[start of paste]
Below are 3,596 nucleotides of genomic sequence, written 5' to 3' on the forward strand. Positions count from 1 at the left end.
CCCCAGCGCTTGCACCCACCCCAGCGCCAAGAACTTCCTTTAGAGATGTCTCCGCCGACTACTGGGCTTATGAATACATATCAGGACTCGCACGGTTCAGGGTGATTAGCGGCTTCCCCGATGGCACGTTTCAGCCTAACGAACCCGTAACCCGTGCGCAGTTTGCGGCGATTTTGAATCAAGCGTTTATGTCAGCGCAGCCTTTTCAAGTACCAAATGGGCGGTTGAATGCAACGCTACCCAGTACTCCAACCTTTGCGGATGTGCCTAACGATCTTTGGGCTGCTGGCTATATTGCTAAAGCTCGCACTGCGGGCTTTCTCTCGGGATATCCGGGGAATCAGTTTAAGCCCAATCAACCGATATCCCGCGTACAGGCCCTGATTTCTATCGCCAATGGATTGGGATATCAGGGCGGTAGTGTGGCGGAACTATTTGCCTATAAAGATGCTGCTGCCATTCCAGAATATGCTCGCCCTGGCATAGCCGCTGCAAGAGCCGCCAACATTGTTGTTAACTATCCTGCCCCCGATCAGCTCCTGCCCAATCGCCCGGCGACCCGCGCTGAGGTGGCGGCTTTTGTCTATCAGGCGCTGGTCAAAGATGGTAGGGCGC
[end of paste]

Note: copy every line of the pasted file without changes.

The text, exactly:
Below are 3,596 nucleotides of genomic sequence, written 5' to 3' on the forward strand. Positions count from 1 at the left end.
CCCCAGCGCTTGCACCCACCCCAGCGCCAAGAACTTCCTTTAGAGATGTCTCCGCCGACTACTGGGCTTATGAATACATATCAGGACTCGCACGGTTCAGGGTGATTAGCGGCTTCCCCGATGGCACGTTTCAGCCTAACGAACCCGTAACCCGTGCGCAGTTTGCGGCGATTTTGAATCAAGCGTTTATGTCAGCGCAGCCTTTTCAAGTACCAAATGGGCGGTTGAATGCAACGCTACCCAGTACTCCAACCTTTGCGGATGTGCCTAACGATCTTTGGGCTGCTGGCTATATTGCTAAAGCTCGCACTGCGGGCTTTCTCTCGGGATATCCGGGGAATCAGTTTAAGCCCAATCAACCGATATCCCGCGTACAGGCCCTGATTTCTATCGCCAATGGATTGGGATATCAGGGCGGTAGTGTGGCGGAACTATTTGCCTATAAAGATGCTGCTGCCATTCCAGAATATGCTCGCCCTGGCATAGCCGCTGCAAGAGCCGCCAACATTGTTGTTAACTATCCTGCCCCCGATCAGCTCCTGCCCAATCGCCCGGCGACCCGCGCTGAGGTGGCGGCTTTTGTCTATCAGGCGCTGGTCAAAGATGGTAGGGCGC